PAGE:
Civil liberties projects
Projects with Liberty
We are currently working with Liberty (www.liberty-human-rights.org.uk)
on a number of initiatives.
Since 9/11 and the “War Against Terror” there have
been international calls to bring those responsible to justice.
On the domestic front these calls have ensued a debate relating
to the balance between civil liberties and protecting civilians
against attacks and the potential introduction of ID cards.
Liberty and Charter 88 have produced a pamphlet bringing together
contributions from a diverse background who nonetheless all conclude
that we should resist the introduction of identity cards. Contributors
include, amongst others, Mike O’Brien now Foreign Office Minister,
Alan Simpson Labour MP for Nottingham South, Simon Hughes Lib Dem
Spokesman on Home Affairs and Jaffer Clarke Joint Deputy Leader
of the Muslim Parliament.
The Muslim Parliament has supported Liberty’s research project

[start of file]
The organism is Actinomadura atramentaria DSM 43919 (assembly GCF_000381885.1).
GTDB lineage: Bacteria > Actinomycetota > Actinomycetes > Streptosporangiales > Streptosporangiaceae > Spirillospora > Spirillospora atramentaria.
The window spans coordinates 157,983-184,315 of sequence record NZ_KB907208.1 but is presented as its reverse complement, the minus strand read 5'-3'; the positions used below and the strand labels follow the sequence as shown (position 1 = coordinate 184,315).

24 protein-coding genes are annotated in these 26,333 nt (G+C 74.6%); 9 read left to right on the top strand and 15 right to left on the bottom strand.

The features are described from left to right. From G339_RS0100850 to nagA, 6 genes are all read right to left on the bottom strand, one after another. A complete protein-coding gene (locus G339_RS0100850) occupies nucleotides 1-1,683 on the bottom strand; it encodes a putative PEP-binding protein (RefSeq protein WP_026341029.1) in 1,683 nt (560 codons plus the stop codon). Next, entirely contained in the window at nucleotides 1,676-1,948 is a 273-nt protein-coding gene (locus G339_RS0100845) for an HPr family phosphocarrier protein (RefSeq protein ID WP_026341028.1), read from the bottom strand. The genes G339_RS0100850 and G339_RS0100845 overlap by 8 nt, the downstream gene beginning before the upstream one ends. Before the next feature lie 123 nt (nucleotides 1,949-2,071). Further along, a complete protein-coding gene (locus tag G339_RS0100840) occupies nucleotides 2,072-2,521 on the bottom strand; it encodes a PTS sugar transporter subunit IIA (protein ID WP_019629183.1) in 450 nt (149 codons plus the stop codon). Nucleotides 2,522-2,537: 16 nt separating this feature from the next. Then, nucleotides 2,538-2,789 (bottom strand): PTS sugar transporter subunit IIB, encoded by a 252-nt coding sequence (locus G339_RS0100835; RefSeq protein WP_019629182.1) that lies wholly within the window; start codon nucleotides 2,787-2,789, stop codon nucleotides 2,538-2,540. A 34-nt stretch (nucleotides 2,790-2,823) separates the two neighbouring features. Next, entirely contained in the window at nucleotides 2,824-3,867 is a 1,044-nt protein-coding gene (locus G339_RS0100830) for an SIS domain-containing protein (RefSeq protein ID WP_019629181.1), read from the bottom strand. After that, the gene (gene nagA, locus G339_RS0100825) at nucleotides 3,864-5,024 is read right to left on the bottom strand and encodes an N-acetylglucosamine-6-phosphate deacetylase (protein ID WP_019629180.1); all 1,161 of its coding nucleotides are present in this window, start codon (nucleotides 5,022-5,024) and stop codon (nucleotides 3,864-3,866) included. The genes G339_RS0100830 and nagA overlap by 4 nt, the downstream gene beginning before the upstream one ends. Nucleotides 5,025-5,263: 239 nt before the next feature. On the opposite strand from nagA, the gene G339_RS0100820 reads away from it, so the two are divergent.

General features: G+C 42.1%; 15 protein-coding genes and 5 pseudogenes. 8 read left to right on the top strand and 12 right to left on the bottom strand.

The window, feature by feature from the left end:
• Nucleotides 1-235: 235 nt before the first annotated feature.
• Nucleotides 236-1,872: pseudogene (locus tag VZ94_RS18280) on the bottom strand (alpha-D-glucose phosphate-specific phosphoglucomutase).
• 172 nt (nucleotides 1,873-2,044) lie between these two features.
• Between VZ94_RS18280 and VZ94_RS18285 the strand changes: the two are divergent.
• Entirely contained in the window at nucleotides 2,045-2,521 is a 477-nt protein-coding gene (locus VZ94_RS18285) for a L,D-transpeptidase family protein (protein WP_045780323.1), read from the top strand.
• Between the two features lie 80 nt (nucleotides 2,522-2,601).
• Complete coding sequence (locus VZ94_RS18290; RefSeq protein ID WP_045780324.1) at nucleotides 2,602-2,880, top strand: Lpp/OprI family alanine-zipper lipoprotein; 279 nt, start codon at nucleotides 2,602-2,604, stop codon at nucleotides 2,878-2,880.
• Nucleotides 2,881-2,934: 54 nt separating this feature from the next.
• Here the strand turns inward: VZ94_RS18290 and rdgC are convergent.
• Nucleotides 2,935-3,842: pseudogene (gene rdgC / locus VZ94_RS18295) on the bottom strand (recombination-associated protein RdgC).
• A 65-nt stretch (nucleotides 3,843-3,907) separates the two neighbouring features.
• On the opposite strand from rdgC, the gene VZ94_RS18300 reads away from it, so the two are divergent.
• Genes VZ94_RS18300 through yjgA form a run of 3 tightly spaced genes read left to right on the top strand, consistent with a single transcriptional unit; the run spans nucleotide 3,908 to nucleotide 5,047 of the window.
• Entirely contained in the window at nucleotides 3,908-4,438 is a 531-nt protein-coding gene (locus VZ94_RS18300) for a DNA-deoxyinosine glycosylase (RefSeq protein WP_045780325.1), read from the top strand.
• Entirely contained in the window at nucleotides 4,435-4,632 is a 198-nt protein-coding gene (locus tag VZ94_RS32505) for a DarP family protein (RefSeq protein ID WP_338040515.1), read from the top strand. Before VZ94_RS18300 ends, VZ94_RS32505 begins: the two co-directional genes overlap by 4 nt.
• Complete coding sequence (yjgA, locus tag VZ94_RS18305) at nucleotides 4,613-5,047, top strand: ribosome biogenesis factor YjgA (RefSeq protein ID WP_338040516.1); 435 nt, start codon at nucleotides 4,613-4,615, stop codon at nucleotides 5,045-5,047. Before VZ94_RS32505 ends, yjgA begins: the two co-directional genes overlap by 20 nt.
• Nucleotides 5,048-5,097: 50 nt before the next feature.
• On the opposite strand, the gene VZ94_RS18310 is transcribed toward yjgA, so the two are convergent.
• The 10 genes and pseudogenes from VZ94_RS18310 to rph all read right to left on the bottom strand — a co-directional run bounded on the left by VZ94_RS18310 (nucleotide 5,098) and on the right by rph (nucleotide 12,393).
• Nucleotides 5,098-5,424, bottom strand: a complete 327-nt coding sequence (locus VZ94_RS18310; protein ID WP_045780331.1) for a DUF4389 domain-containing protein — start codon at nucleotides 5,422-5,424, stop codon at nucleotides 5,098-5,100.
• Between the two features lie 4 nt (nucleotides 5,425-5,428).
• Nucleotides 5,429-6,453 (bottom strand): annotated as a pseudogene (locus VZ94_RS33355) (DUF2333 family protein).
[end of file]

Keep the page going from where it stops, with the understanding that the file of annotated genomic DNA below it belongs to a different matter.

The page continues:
focusing on anti-terrorism legislation and the growth of Islamophobia
post 9/11 and how this effectively mirrors the way anti-terror laws
were criminalising the Irish community a decade ago. See Liberty's
report Suspect Community
Liberty has issued a Briefing on the Anti-Terrorism debate in
the wake of the Privy Counsellor Review Committee Report chaired
by Lord Newton (the “Newton Report”). The Newton Report
states, “We strongly recommend that the powers which allow
foreign nationals to be detained potentially indefinitely should
be replaced as a matter of urgency”. The Report goes on to
condemn other aspects of the legislation. As detention provisions
are grafted onto immigration provisions, rather than the criminal
system, evidence obtained by torture is inadmissible, the standard
of proof is the lower balance of probabilities (rather than beyond
reasonable doubt) and the suspect faces no specific charge and is
not presented with the evidence against him.
As well as the grave civil liberties concerns with the current
legislation, Liberty also highlights the impact of internment on